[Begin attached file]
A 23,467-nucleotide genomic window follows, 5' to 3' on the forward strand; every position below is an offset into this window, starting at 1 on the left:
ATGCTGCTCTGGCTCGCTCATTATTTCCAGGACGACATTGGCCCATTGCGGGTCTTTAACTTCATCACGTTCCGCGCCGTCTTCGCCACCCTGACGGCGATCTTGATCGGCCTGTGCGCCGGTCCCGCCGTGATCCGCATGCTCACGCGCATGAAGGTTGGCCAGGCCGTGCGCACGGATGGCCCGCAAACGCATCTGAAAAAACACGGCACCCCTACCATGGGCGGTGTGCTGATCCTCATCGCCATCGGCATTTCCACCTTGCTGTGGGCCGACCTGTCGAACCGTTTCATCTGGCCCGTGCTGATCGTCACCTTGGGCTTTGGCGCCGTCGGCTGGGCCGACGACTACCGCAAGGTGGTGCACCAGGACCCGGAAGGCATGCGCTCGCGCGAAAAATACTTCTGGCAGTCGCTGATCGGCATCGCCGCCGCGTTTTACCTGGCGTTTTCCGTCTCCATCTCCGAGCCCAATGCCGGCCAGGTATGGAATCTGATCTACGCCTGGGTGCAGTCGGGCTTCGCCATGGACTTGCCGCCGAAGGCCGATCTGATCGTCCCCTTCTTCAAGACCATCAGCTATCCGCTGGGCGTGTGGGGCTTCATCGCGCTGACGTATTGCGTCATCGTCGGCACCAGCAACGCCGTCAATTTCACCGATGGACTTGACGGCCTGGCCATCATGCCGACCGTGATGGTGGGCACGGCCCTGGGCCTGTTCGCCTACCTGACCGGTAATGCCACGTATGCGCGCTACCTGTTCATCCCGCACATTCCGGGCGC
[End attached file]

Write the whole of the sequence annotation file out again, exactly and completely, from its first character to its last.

A 23,467-nucleotide genomic window follows, 5' to 3' on the forward strand; every position below is an offset into this window, starting at 1 on the left:
ATGCTGCTCTGGCTCGCTCATTATTTCCAGGACGACATTGGCCCATTGCGGGTCTTTAACTTCATCACGTTCCGCGCCGTCTTCGCCACCCTGACGGCGATCTTGATCGGCCTGTGCGCCGGTCCCGCCGTGATCCGCATGCTCACGCGCATGAAGGTTGGCCAGGCCGTGCGCACGGATGGCCCGCAAACGCATCTGAAAAAACACGGCACCCCTACCATGGGCGGTGTGCTGATCCTCATCGCCATCGGCATTTCCACCTTGCTGTGGGCCGACCTGTCGAACCGTTTCATCTGGCCCGTGCTGATCGTCACCTTGGGCTTTGGCGCCGTCGGCTGGGCCGACGACTACCGCAAGGTGGTGCACCAGGACCCGGAAGGCATGCGCTCGCGCGAAAAATACTTCTGGCAGTCGCTGATCGGCATCGCCGCCGCGTTTTACCTGGCGTTTTCCGTCTCCATCTCCGAGCCCAATGCCGGCCAGGTATGGAATCTGATCTACGCCTGGGTGCAGTCGGGCTTCGCCATGGACTTGCCGCCGAAGGCCGATCTGATCGTCCCCTTCTTCAAGACCATCAGCTATCCGCTGGGCGTGTGGGGCTTCATCGCGCTGACGTATTGCGTCATCGTCGGCACCAGCAACGCCGTCAATTTCACCGATGGACTTGACGGCCTGGCCATCATGCCGACCGTGATGGTGGGCACGGCCCTGGGCCTGTTCGCCTACCTGACCGGTAATGCCACGTATGCGCGCTACCTGTTCATCCCGCACATTCCGGGCGC